Exhausting Affects: the Negotiation of Affective Labour, Neoliberal Subjectivity, and Feminist Politics Among Anti-Violence Workers
Runyon, Roxanne Loree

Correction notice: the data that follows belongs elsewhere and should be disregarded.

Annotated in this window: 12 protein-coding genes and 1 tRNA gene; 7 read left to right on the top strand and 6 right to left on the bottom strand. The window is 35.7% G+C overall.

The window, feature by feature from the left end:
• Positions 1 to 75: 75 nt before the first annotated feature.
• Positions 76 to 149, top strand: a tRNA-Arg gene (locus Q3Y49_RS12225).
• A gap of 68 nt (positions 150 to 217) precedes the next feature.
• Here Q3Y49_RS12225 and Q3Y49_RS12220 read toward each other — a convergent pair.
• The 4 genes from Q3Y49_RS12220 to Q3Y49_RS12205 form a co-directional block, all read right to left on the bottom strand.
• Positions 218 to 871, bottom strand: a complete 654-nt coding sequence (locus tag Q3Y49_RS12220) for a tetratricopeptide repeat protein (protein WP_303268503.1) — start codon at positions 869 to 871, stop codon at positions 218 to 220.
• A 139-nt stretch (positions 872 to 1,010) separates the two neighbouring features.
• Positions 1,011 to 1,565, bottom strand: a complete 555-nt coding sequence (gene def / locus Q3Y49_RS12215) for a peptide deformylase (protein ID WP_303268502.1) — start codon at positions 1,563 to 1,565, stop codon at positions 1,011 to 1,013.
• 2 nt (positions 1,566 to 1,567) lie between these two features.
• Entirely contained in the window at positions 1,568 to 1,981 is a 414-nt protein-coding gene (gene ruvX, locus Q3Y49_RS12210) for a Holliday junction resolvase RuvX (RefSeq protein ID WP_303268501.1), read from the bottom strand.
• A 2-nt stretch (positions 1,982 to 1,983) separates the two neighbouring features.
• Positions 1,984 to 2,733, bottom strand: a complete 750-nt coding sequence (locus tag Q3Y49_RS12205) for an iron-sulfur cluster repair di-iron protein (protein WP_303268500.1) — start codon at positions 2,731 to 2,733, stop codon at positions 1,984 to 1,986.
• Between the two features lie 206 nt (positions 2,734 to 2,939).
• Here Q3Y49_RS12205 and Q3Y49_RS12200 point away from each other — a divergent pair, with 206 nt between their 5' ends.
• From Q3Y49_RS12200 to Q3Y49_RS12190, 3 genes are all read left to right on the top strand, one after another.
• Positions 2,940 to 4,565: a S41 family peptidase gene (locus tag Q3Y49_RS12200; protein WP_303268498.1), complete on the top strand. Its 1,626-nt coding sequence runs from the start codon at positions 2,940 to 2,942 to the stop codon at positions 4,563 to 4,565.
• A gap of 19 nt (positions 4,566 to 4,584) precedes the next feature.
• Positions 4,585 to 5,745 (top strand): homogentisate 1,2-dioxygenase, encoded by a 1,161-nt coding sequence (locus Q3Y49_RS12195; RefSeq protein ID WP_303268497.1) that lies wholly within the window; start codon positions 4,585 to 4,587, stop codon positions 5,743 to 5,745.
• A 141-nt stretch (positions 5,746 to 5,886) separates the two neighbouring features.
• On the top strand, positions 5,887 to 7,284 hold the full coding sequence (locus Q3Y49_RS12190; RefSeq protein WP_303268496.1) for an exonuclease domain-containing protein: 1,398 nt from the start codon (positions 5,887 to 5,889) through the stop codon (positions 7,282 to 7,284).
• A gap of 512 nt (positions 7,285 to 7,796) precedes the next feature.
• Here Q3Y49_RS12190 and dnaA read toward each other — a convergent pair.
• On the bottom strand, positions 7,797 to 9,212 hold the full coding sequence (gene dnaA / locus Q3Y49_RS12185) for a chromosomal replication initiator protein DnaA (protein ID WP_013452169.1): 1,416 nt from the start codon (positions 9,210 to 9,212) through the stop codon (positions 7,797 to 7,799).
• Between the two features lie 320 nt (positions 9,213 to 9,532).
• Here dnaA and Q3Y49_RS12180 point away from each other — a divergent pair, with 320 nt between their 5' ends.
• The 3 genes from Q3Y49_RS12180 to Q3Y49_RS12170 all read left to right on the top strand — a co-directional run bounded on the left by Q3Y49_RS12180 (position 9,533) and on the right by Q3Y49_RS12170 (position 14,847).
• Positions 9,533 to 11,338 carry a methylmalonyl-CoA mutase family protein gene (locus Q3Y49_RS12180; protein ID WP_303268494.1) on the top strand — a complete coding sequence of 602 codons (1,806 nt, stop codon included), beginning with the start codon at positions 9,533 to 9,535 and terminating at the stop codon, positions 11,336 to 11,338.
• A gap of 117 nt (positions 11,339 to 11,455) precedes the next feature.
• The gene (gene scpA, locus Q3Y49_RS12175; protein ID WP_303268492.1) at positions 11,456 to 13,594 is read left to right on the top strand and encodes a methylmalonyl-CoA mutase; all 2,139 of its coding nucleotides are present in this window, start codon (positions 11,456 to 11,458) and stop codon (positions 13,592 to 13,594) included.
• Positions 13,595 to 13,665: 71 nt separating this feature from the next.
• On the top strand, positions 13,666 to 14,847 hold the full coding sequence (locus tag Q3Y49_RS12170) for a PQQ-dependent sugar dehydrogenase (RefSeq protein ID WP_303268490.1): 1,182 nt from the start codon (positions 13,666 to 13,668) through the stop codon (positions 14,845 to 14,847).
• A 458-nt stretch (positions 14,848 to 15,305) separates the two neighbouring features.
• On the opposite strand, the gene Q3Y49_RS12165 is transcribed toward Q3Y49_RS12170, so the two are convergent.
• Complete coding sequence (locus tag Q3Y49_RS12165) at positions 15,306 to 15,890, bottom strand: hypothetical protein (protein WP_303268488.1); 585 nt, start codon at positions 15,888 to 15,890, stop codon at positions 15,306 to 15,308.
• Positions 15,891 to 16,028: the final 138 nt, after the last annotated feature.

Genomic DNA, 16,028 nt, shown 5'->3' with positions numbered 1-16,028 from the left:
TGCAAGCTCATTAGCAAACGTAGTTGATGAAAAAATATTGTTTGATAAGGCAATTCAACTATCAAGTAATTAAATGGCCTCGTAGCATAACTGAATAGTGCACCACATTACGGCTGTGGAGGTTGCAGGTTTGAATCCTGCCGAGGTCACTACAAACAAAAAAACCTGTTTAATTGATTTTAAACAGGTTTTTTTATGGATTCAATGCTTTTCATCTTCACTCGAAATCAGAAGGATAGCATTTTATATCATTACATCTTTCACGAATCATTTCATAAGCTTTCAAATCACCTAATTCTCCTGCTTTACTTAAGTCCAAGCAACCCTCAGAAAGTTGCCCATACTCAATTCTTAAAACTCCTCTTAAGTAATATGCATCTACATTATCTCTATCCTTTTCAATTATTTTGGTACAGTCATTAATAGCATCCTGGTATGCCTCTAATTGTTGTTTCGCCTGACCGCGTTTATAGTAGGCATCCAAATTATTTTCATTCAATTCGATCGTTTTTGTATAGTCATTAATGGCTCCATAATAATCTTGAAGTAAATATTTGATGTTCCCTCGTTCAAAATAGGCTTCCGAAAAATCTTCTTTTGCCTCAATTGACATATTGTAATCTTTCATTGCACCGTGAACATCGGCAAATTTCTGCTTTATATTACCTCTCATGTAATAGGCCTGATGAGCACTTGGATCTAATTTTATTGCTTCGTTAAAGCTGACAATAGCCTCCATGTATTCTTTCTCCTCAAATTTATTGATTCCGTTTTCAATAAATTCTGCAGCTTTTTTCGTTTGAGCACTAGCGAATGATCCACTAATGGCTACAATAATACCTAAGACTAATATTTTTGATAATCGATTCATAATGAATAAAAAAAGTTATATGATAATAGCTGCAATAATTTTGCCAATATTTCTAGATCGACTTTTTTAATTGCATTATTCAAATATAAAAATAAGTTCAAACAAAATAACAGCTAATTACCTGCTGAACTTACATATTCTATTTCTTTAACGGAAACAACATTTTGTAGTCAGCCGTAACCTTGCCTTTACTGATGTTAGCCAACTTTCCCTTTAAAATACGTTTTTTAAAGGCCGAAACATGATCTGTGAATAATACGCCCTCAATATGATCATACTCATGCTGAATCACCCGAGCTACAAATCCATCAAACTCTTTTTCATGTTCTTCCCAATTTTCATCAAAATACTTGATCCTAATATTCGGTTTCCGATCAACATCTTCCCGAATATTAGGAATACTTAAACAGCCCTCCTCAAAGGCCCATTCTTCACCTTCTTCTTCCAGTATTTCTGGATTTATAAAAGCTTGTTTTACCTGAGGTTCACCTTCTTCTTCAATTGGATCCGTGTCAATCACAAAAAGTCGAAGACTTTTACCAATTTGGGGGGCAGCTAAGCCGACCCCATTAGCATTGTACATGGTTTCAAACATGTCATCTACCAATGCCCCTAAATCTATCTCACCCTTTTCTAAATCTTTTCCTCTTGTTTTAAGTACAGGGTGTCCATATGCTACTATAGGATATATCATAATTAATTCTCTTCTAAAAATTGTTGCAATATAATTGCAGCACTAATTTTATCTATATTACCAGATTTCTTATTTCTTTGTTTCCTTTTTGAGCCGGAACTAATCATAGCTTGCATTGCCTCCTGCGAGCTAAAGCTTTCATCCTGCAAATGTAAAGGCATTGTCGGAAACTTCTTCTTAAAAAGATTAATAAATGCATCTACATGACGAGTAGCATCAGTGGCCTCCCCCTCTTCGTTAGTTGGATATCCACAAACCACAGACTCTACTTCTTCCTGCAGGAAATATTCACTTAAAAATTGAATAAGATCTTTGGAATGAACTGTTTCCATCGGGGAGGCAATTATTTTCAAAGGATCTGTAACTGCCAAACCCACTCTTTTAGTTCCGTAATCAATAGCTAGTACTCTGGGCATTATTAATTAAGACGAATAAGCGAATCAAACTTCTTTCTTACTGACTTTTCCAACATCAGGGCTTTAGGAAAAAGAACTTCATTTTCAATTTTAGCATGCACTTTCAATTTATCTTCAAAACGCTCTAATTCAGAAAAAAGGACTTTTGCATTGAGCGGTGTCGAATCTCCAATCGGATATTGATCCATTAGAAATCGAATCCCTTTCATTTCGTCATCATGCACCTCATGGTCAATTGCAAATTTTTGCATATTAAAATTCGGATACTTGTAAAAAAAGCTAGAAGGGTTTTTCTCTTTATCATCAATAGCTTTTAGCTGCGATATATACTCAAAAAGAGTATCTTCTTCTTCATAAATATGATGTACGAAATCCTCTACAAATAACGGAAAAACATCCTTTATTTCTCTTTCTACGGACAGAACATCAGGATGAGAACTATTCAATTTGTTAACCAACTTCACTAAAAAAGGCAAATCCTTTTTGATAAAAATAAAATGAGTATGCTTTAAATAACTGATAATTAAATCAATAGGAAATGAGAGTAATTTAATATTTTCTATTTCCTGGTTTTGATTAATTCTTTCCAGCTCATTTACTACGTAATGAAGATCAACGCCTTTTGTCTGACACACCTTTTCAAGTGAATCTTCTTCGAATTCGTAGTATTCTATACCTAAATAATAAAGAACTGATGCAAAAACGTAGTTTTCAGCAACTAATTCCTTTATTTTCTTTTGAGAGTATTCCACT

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This thesis explores the affective and political life of anti-violence labour, with particular attention to the ways that neoliberalism comes to bear on subjectivity, embodiment, and relationality among women responding to violence. In fall of 2015, I conducted qualitative interviews with six women engaged in the work of responding to violence. The participants in this project articulated rich descriptions of the affective life of neoliberalism and the demands of neoliberal subjectivity, drawing particular attention to the affective labour involved in navigating the political complexities of anti-violence organizations, negotiating burnout, and affectively self-managing in order to meet norms of professionalism. Bringing participant narratives into conversations with feminist theories of affect, I argue for an account affective labour that centers the specific, materially embodied experiences of that work and for an account of neoliberalism as a system of embodied and affective pressures.